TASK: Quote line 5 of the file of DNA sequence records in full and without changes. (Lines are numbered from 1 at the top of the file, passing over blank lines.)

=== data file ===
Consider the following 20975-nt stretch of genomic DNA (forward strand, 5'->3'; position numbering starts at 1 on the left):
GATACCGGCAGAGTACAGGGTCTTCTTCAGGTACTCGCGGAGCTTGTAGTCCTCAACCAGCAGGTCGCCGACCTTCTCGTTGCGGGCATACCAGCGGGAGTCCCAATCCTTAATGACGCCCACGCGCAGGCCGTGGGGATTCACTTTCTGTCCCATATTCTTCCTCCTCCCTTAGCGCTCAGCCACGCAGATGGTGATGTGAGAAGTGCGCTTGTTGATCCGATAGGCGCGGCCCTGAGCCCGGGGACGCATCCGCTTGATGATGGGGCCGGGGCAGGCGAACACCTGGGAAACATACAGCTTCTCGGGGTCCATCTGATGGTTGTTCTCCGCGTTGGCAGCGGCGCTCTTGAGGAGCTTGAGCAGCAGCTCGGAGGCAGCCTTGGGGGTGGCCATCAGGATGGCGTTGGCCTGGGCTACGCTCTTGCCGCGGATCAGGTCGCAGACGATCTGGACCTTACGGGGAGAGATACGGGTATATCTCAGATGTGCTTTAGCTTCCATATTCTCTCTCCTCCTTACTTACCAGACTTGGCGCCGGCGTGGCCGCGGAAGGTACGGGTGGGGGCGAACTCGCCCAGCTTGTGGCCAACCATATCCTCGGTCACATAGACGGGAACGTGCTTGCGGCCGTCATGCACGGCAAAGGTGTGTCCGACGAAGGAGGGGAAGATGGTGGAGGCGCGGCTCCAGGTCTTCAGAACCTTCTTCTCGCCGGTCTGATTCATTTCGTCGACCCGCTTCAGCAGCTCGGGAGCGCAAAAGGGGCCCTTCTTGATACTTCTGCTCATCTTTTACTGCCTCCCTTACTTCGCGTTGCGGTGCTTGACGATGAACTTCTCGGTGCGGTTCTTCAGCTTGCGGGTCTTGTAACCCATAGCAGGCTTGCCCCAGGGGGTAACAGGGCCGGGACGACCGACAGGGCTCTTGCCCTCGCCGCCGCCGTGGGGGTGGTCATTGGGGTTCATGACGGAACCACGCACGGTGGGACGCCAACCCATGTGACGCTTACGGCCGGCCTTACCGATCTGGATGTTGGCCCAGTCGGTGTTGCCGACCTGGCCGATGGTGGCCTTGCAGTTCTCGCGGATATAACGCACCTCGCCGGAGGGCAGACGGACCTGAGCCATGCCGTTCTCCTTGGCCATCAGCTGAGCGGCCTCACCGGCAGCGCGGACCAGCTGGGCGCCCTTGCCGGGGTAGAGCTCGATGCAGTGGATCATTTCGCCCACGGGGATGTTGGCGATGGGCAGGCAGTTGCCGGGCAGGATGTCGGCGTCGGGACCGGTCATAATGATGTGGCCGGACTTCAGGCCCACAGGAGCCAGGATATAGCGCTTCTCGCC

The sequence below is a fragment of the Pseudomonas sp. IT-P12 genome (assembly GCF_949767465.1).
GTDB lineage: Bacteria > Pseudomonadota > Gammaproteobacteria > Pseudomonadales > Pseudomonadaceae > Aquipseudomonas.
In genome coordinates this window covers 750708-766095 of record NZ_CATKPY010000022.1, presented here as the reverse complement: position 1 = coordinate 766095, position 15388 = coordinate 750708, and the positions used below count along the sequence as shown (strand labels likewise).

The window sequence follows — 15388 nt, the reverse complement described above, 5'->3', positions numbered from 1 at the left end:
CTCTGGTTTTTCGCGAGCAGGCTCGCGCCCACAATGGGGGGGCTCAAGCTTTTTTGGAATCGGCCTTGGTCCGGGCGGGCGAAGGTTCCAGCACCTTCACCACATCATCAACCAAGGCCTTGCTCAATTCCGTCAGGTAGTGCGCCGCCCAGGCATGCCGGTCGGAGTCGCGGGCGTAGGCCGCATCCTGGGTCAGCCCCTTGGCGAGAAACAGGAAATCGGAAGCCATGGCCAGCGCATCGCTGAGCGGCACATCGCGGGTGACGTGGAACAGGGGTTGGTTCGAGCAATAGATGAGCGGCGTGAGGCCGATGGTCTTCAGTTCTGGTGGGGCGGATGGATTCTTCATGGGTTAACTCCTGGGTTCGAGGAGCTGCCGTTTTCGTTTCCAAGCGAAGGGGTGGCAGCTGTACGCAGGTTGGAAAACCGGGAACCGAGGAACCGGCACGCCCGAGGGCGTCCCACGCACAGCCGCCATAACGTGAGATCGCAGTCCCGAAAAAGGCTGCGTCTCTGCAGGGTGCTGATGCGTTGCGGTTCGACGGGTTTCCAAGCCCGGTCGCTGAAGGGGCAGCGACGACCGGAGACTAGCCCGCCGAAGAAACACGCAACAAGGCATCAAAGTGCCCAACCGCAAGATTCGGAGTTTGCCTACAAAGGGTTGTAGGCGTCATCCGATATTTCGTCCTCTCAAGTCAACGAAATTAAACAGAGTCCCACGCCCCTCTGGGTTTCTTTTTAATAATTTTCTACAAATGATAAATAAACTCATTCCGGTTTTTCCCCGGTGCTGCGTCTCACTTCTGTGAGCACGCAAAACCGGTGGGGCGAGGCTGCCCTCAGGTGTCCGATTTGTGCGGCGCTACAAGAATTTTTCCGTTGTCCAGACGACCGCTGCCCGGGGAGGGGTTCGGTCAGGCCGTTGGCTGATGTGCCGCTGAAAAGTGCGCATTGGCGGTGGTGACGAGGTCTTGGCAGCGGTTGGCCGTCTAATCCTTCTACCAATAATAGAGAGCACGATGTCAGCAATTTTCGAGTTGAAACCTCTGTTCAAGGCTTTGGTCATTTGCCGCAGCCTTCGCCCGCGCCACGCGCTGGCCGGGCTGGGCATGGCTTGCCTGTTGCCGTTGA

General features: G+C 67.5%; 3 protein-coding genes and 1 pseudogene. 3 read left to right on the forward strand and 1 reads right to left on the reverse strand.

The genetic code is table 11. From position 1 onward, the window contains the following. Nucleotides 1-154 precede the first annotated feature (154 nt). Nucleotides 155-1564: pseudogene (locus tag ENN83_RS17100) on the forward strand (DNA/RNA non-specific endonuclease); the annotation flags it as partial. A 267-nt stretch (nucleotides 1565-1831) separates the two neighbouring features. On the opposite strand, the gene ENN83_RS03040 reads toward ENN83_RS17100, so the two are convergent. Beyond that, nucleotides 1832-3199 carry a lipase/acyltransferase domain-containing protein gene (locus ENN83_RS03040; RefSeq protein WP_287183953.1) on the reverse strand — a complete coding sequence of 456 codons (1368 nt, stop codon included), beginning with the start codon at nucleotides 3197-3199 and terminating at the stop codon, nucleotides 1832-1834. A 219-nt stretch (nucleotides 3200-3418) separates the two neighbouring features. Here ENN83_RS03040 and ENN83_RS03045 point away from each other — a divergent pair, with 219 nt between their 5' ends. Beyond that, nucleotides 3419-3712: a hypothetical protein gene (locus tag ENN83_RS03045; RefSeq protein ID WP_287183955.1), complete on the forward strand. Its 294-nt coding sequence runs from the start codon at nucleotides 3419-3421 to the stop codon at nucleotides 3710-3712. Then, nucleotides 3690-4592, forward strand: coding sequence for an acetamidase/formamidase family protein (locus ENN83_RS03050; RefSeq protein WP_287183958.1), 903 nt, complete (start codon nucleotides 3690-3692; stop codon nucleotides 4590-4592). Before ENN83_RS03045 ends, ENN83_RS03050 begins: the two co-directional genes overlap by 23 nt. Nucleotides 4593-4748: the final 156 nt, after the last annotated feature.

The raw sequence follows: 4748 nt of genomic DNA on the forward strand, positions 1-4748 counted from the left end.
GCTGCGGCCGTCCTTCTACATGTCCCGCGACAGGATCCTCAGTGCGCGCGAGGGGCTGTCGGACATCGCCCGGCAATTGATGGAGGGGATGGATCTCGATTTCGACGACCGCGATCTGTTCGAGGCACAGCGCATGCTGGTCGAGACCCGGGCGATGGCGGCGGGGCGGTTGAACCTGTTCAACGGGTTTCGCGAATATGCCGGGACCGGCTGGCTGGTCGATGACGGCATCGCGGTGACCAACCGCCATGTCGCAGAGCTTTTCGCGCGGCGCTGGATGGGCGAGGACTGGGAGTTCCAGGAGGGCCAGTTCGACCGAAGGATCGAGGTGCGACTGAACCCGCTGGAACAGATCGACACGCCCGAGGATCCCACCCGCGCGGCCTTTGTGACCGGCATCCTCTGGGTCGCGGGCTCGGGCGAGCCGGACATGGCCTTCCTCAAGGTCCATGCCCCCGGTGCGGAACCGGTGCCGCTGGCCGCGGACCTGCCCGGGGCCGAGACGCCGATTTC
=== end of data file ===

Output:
In genome coordinates this window covers 750708-766095 of record NZ_CATKPY010000022.1, presented here as the reverse complement: position 1 = coordinate 766095, position 15388 = coordinate 750708, and the positions used below count along the sequence as shown (strand labels likewise).